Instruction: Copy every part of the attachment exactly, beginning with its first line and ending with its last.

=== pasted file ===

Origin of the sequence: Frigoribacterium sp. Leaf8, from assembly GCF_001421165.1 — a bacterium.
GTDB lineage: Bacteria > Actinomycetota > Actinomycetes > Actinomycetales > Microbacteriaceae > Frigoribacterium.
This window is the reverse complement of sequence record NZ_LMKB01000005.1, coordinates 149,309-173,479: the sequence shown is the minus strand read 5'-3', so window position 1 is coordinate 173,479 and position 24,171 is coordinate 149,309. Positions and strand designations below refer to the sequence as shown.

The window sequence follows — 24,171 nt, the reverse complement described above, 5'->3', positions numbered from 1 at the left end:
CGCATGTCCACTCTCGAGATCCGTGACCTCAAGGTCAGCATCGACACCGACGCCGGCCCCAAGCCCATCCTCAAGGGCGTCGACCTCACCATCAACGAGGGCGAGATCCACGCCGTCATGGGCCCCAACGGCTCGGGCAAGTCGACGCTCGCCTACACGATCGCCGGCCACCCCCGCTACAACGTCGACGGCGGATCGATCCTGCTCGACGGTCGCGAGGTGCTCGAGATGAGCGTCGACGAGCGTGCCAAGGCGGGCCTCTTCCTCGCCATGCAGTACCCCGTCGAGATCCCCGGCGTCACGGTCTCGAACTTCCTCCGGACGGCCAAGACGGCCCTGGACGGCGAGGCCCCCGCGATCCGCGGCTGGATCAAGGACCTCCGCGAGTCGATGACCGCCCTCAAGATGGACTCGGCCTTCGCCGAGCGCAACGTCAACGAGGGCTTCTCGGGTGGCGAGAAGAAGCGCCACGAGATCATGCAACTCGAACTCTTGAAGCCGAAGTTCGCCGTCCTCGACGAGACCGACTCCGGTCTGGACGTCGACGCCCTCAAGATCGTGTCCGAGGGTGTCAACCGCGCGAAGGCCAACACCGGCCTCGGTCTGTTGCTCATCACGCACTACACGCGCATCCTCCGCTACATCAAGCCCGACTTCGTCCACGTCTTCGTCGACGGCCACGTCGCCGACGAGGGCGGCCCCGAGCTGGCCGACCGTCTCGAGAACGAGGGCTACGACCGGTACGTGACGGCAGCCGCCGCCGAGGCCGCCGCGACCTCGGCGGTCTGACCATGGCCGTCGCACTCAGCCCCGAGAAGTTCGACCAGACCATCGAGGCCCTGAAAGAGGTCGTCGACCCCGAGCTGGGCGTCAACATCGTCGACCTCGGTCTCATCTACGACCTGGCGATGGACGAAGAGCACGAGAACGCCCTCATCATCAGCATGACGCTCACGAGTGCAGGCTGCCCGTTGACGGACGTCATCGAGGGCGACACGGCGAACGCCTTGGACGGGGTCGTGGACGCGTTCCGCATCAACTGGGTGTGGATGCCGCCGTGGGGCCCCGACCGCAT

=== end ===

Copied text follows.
Origin of the sequence: Frigoribacterium sp. Leaf8, from assembly GCF_001421165.1 — a bacterium.
GTDB lineage: Bacteria > Actinomycetota > Actinomycetes > Actinomycetales > Microbacteriaceae > Frigoribacterium.
This window is the reverse complement of sequence record NZ_LMKB01000005.1, coordinates 149,309-173,479: the sequence shown is the minus strand read 5'-3', so window position 1 is coordinate 173,479 and position 24,171 is coordinate 149,309. Positions and strand designations below refer to the sequence as shown.

The window sequence follows — 24,171 nt, the reverse complement described above, 5'->3', positions numbered from 1 at the left end:
CGCATGTCCACTCTCGAGATCCGTGACCTCAAGGTCAGCATCGACACCGACGCCGGCCCCAAGCCCATCCTCAAGGGCGTCGACCTCACCATCAACGAGGGCGAGATCCACGCCGTCATGGGCCCCAACGGCTCGGGCAAGTCGACGCTCGCCTACACGATCGCCGGCCACCCCCGCTACAACGTCGACGGCGGATCGATCCTGCTCGACGGTCGCGAGGTGCTCGAGATGAGCGTCGACGAGCGTGCCAAGGCGGGCCTCTTCCTCGCCATGCAGTACCCCGTCGAGATCCCCGGCGTCACGGTCTCGAACTTCCTCCGGACGGCCAAGACGGCCCTGGACGGCGAGGCCCCCGCGATCCGCGGCTGGATCAAGGACCTCCGCGAGTCGATGACCGCCCTCAAGATGGACTCGGCCTTCGCCGAGCGCAACGTCAACGAGGGCTTCTCGGGTGGCGAGAAGAAGCGCCACGAGATCATGCAACTCGAACTCTTGAAGCCGAAGTTCGCCGTCCTCGACGAGACCGACTCCGGTCTGGACGTCGACGCCCTCAAGATCGTGTCCGAGGGTGTCAACCGCGCGAAGGCCAACACCGGCCTCGGTCTGTTGCTCATCACGCACTACACGCGCATCCTCCGCTACATCAAGCCCGACTTCGTCCACGTCTTCGTCGACGGCCACGTCGCCGACGAGGGCGGCCCCGAGCTGGCCGACCGTCTCGAGAACGAGGGCTACGACCGGTACGTGACGGCAGCCGCCGCCGAGGCCGCCGCGACCTCGGCGGTCTGACCATGGCCGTCGCACTCAGCCCCGAGAAGTTCGACCAGACCATCGAGGCCCTGAAAGAGGTCGTCGACCCCGAGCTGGGCGTCAACATCGTCGACCTCGGTCTCATCTACGACCTGGCGATGGACGAAGAGCACGAGAACGCCCTCATCATCAGCATGACGCTCACGAGTGCAGGCTGCCCGTTGACGGACGTCATCGAGGGCGACACGGCGAACGCCTTGGACGGGGTCGTGGACGCGTTCCGCATCAACTGGGTGTGGATGCCGCCGTGGGGCCCCGACCGCAT